Jemez Springs:  Nestled between stunning red rock mesa–remnants of ancient lava flows over a million years old–the village is named for its famous mineral hot springs. Fissures in the earth allow water near the surface to contact rock below that is heated by the magma underneath. The result is a steady supply of hot springs that bubble up throughout the valley. Jemez Springs is a great place to reconnect with nature and enjoy the healing mineral waters.  Artist galleries, shops and casual dining are also available.  Visit their web site at www.jemezsprings.org.

Kasha-Katuwe Tent Rocks National Monument:  An optional side trip on your return north on I-25 (exit 259 to NM 22 to Tribal Route 92, then Forest Service road 266) is a visit to Tent Rocks.  The area owes its remarkable geology to layers of volcanic rock and ash deposited by a volcanic explosion.  Over time, weathering and erosion of these layers has created slot canyons and tent rocks. The tent rocks themselves are cones of soft pumice and tuff beneath harder caprocks.  Hiking on maintained trails is available.  The monument is open for day use only and may be closed by order of the Cochiti Pueblo Tribal Governor.

Bandallier

Bandalier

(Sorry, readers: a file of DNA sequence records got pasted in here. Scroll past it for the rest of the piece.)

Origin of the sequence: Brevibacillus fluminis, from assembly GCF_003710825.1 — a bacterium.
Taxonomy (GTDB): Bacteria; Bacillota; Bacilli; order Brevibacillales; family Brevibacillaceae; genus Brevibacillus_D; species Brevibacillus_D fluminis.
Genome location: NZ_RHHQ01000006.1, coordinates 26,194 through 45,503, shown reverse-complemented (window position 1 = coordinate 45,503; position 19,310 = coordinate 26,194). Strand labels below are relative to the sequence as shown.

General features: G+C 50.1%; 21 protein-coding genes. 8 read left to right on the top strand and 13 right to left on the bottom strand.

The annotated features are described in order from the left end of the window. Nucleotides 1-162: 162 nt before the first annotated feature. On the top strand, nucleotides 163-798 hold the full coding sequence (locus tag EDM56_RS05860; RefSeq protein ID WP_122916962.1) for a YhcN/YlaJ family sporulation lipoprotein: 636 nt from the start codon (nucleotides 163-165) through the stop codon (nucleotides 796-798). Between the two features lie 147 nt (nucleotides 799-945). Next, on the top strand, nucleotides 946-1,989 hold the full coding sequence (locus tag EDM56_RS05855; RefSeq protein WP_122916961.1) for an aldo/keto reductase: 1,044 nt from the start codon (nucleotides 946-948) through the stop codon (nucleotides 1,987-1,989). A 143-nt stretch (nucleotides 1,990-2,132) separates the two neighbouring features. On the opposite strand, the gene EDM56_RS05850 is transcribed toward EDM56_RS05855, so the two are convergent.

Valle Grande

Valle Caldera

Tent Rocks

Tent Rocks


North to Taos

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Five Day-Trip Recommendations

North to Taos

This day trip will take you to the charming town of Taos, a culturally rich small town set against the Sangre de Cristo Mountains to the east and a spectacular mesa sliced by the meandering Rio Grande to the west.  For maximum sightseeing, travel to Taos on the High Road (US 84/285 to SR 503 to SR 76 to SR 518. Reach Taos in approximately 2½ hours) and return on the Low Road (NM 68 to US 84/285) that follows the Rio Grande for part of the trip.  The Low Road is about a 1½ hour drive to Santa Fe.  (Approximately 165 miles roundtrip)

Nambe Pueblo and Nambe Falls:  Nambe pueblo is an historic 700-year-old pueblo located north of Santa Fe at the foot of the Sangre de Cristo Mountains.  Beautiful Nambe Falls, 4 miles beyond the pueblo, tumbles through a rocky canyon in a spectacular display. A nearby recreational site offers an amazing setting for picnicking, hiking and camping. 505-455-2036Chimayó: This small village is located 40 miles south of Taos and 24 miles northeast of Santa Fe, about ten miles east of Española in the Sangre de Cristo mountains. It is on Hwy 76 (the “High Road”) – a scenic route through old Spanish villages. Today Chimayó is famous for the weavings of the Ortega and Trujillo families. Many shops contain their work as well as fine art and crafts from the region.  This quaint northern New Mexico town is also the home of the famous Santuario de Chimayó (a National Historic Landmark), a church built in 1814-1816 that has been the destination of countless pilgrims who attribute it with miraculous powers of healing.

Taos Pueblo: The Taos Pueblo is on the northern outskirts of the town of Taos. It consists of an amazing multi-story adobe structure built between 1000 and 1450 AD and has been inhabited for over 1,000 years.  Approximately 150 people still live within the Pueblo full time, and the people of the Pueblo continue to maintain the age-old beliefs and cultural traditions of their ancient society. Privately owned shops and galleries throughout the village support the numerous local artists. 505-758-1028